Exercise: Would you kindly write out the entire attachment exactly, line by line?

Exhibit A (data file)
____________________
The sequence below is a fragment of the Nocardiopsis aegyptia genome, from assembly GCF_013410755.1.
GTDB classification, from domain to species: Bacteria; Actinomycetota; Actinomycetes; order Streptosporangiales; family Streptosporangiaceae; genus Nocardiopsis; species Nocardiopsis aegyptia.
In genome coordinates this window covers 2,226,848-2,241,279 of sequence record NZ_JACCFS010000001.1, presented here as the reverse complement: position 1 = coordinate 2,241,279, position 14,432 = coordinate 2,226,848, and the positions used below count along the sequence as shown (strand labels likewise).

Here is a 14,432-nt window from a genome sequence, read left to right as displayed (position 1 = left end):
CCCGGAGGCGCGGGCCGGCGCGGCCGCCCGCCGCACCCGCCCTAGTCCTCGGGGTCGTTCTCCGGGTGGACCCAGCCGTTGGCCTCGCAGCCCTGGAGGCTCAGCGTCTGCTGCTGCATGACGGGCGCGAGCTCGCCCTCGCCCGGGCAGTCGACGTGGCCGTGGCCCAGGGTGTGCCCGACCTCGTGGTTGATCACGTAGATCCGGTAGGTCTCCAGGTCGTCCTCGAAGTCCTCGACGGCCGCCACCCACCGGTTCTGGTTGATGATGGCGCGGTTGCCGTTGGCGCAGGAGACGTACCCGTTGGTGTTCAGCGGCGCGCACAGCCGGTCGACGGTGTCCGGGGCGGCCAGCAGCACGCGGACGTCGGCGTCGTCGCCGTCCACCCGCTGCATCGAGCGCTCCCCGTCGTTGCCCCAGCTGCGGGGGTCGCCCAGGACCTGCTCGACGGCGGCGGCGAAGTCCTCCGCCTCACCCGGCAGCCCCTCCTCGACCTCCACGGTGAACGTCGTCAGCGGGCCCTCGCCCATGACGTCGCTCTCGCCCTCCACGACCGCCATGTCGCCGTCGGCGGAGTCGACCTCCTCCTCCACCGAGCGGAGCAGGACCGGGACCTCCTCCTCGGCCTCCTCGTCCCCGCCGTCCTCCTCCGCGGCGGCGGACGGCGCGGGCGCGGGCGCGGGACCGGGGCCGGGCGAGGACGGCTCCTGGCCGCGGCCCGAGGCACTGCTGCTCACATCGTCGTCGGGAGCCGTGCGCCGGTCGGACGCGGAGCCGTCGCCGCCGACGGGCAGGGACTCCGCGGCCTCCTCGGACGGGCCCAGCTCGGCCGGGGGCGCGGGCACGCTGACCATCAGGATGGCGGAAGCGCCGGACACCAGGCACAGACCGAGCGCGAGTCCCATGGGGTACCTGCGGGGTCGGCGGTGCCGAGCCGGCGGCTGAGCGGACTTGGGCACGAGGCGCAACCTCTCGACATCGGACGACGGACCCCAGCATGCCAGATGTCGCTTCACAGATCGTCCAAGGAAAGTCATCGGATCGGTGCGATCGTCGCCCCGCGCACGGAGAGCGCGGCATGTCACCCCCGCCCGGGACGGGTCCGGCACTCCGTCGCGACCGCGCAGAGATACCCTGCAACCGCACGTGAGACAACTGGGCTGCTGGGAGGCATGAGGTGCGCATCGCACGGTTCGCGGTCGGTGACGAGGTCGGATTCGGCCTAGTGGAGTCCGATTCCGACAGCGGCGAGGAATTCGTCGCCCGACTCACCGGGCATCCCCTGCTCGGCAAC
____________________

The sequence below is a fragment of the Nocardiopsis aegyptia genome, from assembly GCF_013410755.1.
GTDB classification, from domain to species: Bacteria; Actinomycetota; Actinomycetes; order Streptosporangiales; family Streptosporangiaceae; genus Nocardiopsis; species Nocardiopsis aegyptia.
In genome coordinates this window covers 2,226,848-2,241,279 of sequence record NZ_JACCFS010000001.1, presented here as the reverse complement: position 1 = coordinate 2,241,279, position 14,432 = coordinate 2,226,848, and the positions used below count along the sequence as shown (strand labels likewise).

Here is a 14,432-nt window from a genome sequence, read left to right as displayed (position 1 = left end):
CCCGGAGGCGCGGGCCGGCGCGGCCGCCCGCCGCACCCGCCCTAGTCCTCGGGGTCGTTCTCCGGGTGGACCCAGCCGTTGGCCTCGCAGCCCTGGAGGCTCAGCGTCTGCTGCTGCATGACGGGCGCGAGCTCGCCCTCGCCCGGGCAGTCGACGTGGCCGTGGCCCAGGGTGTGCCCGACCTCGTGGTTGATCACGTAGATCCGGTAGGTCTCCAGGTCGTCCTCGAAGTCCTCGACGGCCGCCACCCACCGGTTCTGGTTGATGATGGCGCGGTTGCCGTTGGCGCAGGAGACGTACCCGTTGGTGTTCAGCGGCGCGCACAGCCGGTCGACGGTGTCCGGGGCGGCCAGCAGCACGCGGACGTCGGCGTCGTCGCCGTCCACCCGCTGCATCGAGCGCTCCCCGTCGTTGCCCCAGCTGCGGGGGTCGCCCAGGACCTGCTCGACGGCGGCGGCGAAGTCCTCCGCCTCACCCGGCAGCCCCTCCTCGACCTCCACGGTGAACGTCGTCAGCGGGCCCTCGCCCATGACGTCGCTCTCGCCCTCCACGACCGCCATGTCGCCGTCGGCGGAGTCGACCTCCTCCTCCACCGAGCGGAGCAGGACCGGGACCTCCTCCTCGGCCTCCTCGTCCCCGCCGTCCTCCTCCGCGGCGGCGGACGGCGCGGGCGCGGGCGCGGGACCGGGGCCGGGCGAGGACGGCTCCTGGCCGCGGCCCGAGGCACTGCTGCTCACATCGTCGTCGGGAGCCGTGCGCCGGTCGGACGCGGAGCCGTCGCCGCCGACGGGCAGGGACTCCGCGGCCTCCTCGGACGGGCCCAGCTCGGCCGGGGGCGCGGGCACGCTGACCATCAGGATGGCGGAAGCGCCGGACACCAGGCACAGACCGAGCGCGAGTCCCATGGGGTACCTGCGGGGTCGGCGGTGCCGAGCCGGCGGCTGAGCGGACTTGGGCACGAGGCGCAACCTCTCGACATCGGACGACGGACCCCAGCATGCCAGATGTCGCTTCACAGATCGTCCAAGGAAAGTCATCGGATCGGTGCGATCGTCGCCCCGCGCACGGAGAGCGCGGCATGTCACCCCCGCCCGGGACGGGTCCGGCACTCCGTCGCGACCGCGCAGAGATACCCTGCAACCGCACGTGAGACAACTGGGCTGCTGGGAGGCATGAGGTGCGCATCGCACGGTTCGCGGTCGGTGACGAGGTCGGATTCGGCCTAGTGGAGTCCGATTCCGACAGCGGCGAGGAATTCGTCGCCCGACTCACCGGGCATCCCCTGCTCGGCAAC